When you’re thinking about launching a new product, you have to be aware of the risks as well as the potential advantages. If it goes well, you have the chance generate new customers, more revenue from existing customers and a lasting higher profile for your brand, as the press, comment and review associated with a big event for your business spreads the word of who you are and what you do.
The risks counterbalance the advantages and make it really important to plan how you approach designing and launching a new product. If the end result of your process proves unpopular or conflicts with what customers understand the character of your business to be, it can undermine the reputation you’ve established. Even if your other products are popular and were well received, a calamitous new product launch can make loyal customers reassess your brand as a whole.
Today we’re looking at some of the ways your new products can go wrong to help you avoid common mistakes!
A Failure to Understand
One of the worst mistakes you can make is launching a product that your customers simply cannot grasp. If they can’t see the value in what you’ve created, your marketing has an uphill struggle to convey what advantage it confers and ultimately why it is worth paying for.
The key here is to make concept testing a key part of your new product development process. Before you commit to developing a product, test the very concepts you are working with on real customers. It might help to partner with a market research organisation to ensure you are getting good data and interpreting it accurately.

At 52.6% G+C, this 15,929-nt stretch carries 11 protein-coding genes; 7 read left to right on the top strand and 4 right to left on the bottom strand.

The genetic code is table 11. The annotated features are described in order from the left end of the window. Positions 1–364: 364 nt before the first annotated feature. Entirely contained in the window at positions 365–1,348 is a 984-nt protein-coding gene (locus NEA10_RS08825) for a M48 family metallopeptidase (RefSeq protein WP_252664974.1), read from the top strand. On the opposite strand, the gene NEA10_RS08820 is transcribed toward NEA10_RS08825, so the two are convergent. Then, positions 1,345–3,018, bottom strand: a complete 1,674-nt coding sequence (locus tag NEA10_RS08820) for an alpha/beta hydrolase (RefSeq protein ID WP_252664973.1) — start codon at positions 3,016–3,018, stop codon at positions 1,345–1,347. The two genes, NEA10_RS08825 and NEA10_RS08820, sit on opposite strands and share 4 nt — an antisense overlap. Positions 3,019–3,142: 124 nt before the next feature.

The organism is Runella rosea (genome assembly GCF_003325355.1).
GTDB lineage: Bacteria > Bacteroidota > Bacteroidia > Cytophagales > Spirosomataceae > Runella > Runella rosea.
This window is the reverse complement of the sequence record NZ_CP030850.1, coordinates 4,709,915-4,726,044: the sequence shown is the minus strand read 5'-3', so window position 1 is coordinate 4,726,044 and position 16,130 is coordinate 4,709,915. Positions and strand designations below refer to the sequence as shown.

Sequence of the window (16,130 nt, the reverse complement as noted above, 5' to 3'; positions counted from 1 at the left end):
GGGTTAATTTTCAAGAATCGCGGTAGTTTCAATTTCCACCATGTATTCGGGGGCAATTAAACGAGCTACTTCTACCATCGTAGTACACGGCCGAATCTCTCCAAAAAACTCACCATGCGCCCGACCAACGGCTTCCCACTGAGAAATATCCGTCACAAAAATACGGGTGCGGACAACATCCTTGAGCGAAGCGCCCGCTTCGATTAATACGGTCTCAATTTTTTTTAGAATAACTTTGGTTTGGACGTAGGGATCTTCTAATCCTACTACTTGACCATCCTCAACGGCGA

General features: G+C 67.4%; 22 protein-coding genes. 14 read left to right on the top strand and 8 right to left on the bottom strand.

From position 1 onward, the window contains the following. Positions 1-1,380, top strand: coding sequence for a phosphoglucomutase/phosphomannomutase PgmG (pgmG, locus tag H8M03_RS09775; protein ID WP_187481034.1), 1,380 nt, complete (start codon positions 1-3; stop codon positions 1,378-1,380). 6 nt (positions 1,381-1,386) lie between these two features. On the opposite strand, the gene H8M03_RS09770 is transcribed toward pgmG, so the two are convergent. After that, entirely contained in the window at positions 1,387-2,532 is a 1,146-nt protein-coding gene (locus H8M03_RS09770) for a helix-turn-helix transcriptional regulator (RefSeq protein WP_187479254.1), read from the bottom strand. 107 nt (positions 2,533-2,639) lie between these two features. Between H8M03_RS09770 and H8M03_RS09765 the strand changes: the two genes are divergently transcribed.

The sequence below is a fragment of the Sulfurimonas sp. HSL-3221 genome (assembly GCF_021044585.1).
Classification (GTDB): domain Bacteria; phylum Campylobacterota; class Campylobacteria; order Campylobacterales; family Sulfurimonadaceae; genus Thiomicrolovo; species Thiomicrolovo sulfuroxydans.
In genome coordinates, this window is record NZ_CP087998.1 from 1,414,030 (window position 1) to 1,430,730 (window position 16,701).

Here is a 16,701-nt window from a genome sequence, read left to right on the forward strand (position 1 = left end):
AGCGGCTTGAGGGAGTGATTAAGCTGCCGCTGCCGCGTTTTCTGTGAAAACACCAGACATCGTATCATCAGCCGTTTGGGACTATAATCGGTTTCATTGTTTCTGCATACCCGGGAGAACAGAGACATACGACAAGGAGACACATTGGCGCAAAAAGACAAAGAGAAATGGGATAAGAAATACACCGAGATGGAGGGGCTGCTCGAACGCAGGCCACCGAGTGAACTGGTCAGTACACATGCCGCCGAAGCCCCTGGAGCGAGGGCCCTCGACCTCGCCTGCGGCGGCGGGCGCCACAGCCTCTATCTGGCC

This means that as you continue development and ready for launch day, you can feel confident that you’re preparing product customers will grasp and see a need for.
Timing Launch Day Badly
There are two key concerns to balance when you need to launch a new product: when your customers will be looking for solutions like the new one you have to offer, and when your rivals will be launching their own efforts to capture this market.
Launching at a time when people are at their most receptive to products in the niche you’re working in gives you an advantage: people are actively looking for the new product that you’re launching. Whether it’s a student bank account in September, novelty gifts in the run-up to Christmas or shades in the summer, matching your launch window to your customers needs gives you a boost.
Getting some competitor research from a market research company can help you find a launch date where your products have a chance to enjoy the limelight without forcing your customers to pick between you and rival brand. Even if you win a direct confrontation like that, you’re still denying yourself a chance to secure the largest possible share of the market, so it’s well worth trying to schedule around competitors!